In 1959, the comedy Riots in Outer Space introduced sci-fi in Chinese-speaking cinema. It has taken the industry sixty years to truly take off and dive into a genre that has always been tricky to adapt to Chinese culture. Up to this point, the cultural idiosyncrasies of Chinese science-fiction were often part and parcel of the best works in the genre (Flash Future Kung Fu, The Avenging Fist, 2046, Virtual Recall, and so on), in which technology was opposed to spiritualism and was – at least in part – an obstacle to existential fulfillment. The Wandering Earth is the first production to show, on such a huge scale, the Chinese people as being eminently technological, and to normalize the impact of human influence over a nature in recoil. History teaches us that Chinese sciences have always been more pragmatic than theoretical (which is why, in the past, the Chinese discovered gunpowder, the compass, and printing, but never explored theoretical sciences as much as the Europeans did), and there is no reason to believe Chinese artists would take a significantly diverging approach to science-fiction. New sci-fi stories will continue to emerge, as another Liu Cixin book was also adapted in 2019 (the comedy Crazy Alien, directed by Ning Hao), and Amazon has expressed interest in adapting his famous trilogy for the hefty sum of one billion dollars.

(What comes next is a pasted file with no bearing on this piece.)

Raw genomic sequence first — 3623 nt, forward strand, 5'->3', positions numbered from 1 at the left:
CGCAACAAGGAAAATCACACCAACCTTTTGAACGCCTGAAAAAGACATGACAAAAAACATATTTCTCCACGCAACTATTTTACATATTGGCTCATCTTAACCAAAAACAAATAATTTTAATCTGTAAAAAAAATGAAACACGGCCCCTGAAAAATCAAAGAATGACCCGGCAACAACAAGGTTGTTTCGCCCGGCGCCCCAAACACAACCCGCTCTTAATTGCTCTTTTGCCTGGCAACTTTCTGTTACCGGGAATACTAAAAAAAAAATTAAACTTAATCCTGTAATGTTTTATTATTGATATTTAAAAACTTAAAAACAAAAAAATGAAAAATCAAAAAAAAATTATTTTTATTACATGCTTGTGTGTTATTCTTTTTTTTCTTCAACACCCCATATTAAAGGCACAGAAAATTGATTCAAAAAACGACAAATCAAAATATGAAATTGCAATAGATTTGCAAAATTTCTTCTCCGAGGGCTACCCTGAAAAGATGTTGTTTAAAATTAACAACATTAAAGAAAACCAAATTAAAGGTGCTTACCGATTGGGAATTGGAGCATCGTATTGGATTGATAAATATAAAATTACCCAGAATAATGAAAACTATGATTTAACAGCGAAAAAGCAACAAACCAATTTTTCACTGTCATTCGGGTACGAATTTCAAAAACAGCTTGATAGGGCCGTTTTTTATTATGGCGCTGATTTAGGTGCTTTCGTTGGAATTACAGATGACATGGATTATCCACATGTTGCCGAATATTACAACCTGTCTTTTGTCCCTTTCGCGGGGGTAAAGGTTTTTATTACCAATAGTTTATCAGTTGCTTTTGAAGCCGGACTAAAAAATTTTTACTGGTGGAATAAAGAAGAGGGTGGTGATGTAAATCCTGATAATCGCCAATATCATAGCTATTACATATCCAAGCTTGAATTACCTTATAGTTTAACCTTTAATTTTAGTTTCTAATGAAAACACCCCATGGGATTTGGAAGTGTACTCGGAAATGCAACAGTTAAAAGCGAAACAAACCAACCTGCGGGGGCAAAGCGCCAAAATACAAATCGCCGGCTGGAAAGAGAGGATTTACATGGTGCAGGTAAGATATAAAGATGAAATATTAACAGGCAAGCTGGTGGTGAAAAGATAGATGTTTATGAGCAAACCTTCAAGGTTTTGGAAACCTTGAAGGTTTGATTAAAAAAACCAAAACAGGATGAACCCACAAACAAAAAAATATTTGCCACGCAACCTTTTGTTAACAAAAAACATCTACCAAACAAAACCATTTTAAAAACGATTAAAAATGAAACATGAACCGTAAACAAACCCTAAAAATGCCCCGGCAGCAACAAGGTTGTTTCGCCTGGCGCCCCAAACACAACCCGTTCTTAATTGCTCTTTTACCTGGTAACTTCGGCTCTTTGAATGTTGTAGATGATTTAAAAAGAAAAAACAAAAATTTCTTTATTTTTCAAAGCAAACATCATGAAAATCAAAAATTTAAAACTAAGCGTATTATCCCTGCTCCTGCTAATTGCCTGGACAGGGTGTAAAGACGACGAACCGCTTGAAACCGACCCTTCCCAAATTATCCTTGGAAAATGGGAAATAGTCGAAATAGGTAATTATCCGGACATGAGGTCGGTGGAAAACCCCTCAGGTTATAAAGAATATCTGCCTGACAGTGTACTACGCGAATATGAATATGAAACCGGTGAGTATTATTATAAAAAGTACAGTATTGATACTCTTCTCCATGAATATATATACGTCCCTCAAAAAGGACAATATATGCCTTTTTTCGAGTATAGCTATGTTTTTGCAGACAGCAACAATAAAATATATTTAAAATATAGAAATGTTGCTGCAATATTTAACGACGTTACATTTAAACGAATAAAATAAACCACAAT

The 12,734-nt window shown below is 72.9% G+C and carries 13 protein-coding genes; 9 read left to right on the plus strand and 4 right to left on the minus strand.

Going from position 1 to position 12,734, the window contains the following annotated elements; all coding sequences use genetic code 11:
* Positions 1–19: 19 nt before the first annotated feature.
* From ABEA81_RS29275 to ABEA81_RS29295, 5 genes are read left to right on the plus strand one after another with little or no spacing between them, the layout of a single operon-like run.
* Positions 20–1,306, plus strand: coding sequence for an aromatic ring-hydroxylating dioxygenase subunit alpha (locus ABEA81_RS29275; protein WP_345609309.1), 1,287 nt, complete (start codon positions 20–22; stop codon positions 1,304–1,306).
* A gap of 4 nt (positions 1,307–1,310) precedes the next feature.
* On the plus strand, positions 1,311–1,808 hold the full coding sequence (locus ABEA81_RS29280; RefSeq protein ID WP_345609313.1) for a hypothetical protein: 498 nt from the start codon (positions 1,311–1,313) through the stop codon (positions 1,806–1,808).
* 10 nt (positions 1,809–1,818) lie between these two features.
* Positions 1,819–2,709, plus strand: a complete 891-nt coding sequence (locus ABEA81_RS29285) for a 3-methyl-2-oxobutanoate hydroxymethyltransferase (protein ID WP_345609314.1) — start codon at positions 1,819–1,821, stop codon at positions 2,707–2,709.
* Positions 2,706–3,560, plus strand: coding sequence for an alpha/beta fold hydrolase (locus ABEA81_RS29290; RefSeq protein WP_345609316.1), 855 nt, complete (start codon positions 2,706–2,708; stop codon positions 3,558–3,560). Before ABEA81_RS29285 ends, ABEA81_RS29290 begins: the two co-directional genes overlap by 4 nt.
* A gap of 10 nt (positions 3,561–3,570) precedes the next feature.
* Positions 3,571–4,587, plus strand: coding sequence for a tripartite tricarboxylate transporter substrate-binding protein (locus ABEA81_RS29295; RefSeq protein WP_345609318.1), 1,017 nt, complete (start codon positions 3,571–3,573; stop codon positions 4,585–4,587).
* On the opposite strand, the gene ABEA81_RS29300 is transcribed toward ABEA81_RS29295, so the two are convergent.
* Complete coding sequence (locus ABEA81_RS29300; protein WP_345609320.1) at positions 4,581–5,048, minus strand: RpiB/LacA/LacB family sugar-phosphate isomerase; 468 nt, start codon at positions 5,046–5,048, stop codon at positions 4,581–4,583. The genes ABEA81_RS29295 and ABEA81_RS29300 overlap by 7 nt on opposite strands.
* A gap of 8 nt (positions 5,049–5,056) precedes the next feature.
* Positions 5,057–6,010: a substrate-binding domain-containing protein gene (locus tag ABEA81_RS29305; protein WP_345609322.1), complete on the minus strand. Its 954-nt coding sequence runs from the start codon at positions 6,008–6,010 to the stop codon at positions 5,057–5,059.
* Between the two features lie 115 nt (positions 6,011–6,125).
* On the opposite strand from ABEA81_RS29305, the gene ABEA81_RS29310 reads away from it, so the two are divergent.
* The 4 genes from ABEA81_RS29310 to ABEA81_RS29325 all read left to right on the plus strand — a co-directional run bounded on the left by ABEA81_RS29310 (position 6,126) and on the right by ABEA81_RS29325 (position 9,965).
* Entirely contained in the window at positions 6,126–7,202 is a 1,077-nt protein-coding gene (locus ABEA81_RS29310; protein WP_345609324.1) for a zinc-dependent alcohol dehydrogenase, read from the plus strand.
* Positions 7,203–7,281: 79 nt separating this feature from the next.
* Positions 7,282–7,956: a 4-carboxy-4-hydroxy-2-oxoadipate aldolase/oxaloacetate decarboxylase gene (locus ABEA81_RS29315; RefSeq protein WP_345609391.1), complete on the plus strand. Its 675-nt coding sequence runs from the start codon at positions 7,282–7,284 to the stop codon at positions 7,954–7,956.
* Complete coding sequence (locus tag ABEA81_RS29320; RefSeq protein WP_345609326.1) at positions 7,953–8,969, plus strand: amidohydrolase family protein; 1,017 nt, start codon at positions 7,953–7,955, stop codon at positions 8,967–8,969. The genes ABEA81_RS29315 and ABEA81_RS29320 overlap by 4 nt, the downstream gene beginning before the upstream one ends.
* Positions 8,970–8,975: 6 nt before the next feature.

With its fascinating blend of influences, The Wandering Earth is a film that positions Chinese sci-fi as a conquering force out of necessity. No more Manifest Destiny (ubiquitous in American SF) or idealised Frontier: at the other end of the world, the only frontier to reach is the one that pushes humanity away from its own extinction. The film is, undoubtedly, a government production devoid of self-criticism and social conscience. It only aims at uniting those who recognise themselves in the Chinese cultural identity. It is thus no surprise that the film ignores one of the most daring chapters of the short story, where the population wrongfully rebelled against the unified government, bringing mankind to the brink of oblivion. One can wonder, however, if it would not be hypocritical to hold it against the film when most American blockbusters – avenging superheroes included – promote a sense of cultural militaristic heroism that seems to be celebrated the world over. Reaching for the stars, the Chinese industry at least promises us one thing: no more fooling around, the future of science-fiction will have no limits. For now, The Wandering Earth revels in the comfort of blockbusting spectacle. We’re ready for the day our journey towards discursivity will truly begin.

The Wandering Earth — Released on Netflix on 30 April, 2019
Directed by Frant Gwo
With Qu Chuxiao, Wu Jing, Zhao Jinmai